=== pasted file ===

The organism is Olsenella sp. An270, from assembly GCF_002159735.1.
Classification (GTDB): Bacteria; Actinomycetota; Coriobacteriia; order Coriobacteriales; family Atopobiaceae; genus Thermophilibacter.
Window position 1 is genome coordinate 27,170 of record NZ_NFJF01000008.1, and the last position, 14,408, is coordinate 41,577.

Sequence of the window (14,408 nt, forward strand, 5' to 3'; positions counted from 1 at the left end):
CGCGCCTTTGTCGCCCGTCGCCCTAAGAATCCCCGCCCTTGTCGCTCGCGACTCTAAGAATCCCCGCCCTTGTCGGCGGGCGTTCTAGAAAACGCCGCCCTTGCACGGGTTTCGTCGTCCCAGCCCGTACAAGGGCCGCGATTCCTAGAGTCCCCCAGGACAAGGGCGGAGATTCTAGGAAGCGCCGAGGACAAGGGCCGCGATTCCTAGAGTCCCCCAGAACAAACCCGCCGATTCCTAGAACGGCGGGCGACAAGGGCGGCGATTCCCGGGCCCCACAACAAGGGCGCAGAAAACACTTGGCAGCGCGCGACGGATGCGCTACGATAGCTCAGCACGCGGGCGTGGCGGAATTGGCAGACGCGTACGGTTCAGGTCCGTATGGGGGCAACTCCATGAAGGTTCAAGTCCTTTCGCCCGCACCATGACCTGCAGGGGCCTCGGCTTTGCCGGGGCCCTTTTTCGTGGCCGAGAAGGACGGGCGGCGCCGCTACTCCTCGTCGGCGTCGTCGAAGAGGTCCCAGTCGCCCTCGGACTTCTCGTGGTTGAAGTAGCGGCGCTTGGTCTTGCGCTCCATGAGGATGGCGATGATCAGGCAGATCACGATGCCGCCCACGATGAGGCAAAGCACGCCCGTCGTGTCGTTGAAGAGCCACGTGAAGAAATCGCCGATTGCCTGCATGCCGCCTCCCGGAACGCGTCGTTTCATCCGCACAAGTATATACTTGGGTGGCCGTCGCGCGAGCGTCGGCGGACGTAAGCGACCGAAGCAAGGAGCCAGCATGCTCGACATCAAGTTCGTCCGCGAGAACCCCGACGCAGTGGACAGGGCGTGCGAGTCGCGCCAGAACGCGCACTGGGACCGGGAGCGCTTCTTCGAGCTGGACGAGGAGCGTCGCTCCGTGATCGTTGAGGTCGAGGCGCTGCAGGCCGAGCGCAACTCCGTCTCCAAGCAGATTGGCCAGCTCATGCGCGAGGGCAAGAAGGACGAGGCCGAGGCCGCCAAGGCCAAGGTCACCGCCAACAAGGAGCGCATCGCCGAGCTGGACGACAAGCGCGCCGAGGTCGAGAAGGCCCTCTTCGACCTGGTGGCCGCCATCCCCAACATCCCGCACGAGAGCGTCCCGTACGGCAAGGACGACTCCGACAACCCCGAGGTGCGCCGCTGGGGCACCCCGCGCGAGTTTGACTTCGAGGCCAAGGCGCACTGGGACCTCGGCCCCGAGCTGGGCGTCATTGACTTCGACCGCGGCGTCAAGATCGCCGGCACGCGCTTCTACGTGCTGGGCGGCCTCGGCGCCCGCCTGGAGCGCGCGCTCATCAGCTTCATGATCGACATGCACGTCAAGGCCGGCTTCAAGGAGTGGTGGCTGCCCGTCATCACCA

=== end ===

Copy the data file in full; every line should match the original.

The organism is Olsenella sp. An270, from assembly GCF_002159735.1.
Classification (GTDB): Bacteria; Actinomycetota; Coriobacteriia; order Coriobacteriales; family Atopobiaceae; genus Thermophilibacter.
Window position 1 is genome coordinate 27,170 of record NZ_NFJF01000008.1, and the last position, 14,408, is coordinate 41,577.

Sequence of the window (14,408 nt, forward strand, 5' to 3'; positions counted from 1 at the left end):
CGCGCCTTTGTCGCCCGTCGCCCTAAGAATCCCCGCCCTTGTCGCTCGCGACTCTAAGAATCCCCGCCCTTGTCGGCGGGCGTTCTAGAAAACGCCGCCCTTGCACGGGTTTCGTCGTCCCAGCCCGTACAAGGGCCGCGATTCCTAGAGTCCCCCAGGACAAGGGCGGAGATTCTAGGAAGCGCCGAGGACAAGGGCCGCGATTCCTAGAGTCCCCCAGAACAAACCCGCCGATTCCTAGAACGGCGGGCGACAAGGGCGGCGATTCCCGGGCCCCACAACAAGGGCGCAGAAAACACTTGGCAGCGCGCGACGGATGCGCTACGATAGCTCAGCACGCGGGCGTGGCGGAATTGGCAGACGCGTACGGTTCAGGTCCGTATGGGGGCAACTCCATGAAGGTTCAAGTCCTTTCGCCCGCACCATGACCTGCAGGGGCCTCGGCTTTGCCGGGGCCCTTTTTCGTGGCCGAGAAGGACGGGCGGCGCCGCTACTCCTCGTCGGCGTCGTCGAAGAGGTCCCAGTCGCCCTCGGACTTCTCGTGGTTGAAGTAGCGGCGCTTGGTCTTGCGCTCCATGAGGATGGCGATGATCAGGCAGATCACGATGCCGCCCACGATGAGGCAAAGCACGCCCGTCGTGTCGTTGAAGAGCCACGTGAAGAAATCGCCGATTGCCTGCATGCCGCCTCCCGGAACGCGTCGTTTCATCCGCACAAGTATATACTTGGGTGGCCGTCGCGCGAGCGTCGGCGGACGTAAGCGACCGAAGCAAGGAGCCAGCATGCTCGACATCAAGTTCGTCCGCGAGAACCCCGACGCAGTGGACAGGGCGTGCGAGTCGCGCCAGAACGCGCACTGGGACCGGGAGCGCTTCTTCGAGCTGGACGAGGAGCGTCGCTCCGTGATCGTTGAGGTCGAGGCGCTGCAGGCCGAGCGCAACTCCGTCTCCAAGCAGATTGGCCAGCTCATGCGCGAGGGCAAGAAGGACGAGGCCGAGGCCGCCAAGGCCAAGGTCACCGCCAACAAGGAGCGCATCGCCGAGCTGGACGACAAGCGCGCCGAGGTCGAGAAGGCCCTCTTCGACCTGGTGGCCGCCATCCCCAACATCCCGCACGAGAGCGTCCCGTACGGCAAGGACGACTCCGACAACCCCGAGGTGCGCCGCTGGGGCACCCCGCGCGAGTTTGACTTCGAGGCCAAGGCGCACTGGGACCTCGGCCCCGAGCTGGGCGTCATTGACTTCGACCGCGGCGTCAAGATCGCCGGCACGCGCTTCTACGTGCTGGGCGGCCTCGGCGCCCGCCTGGAGCGCGCGCTCATCAGCTTCATGATCGACATGCACGTCAAGGCCGGCTTCAAGGAGTGGTGGCTGCCCGTCATCACCA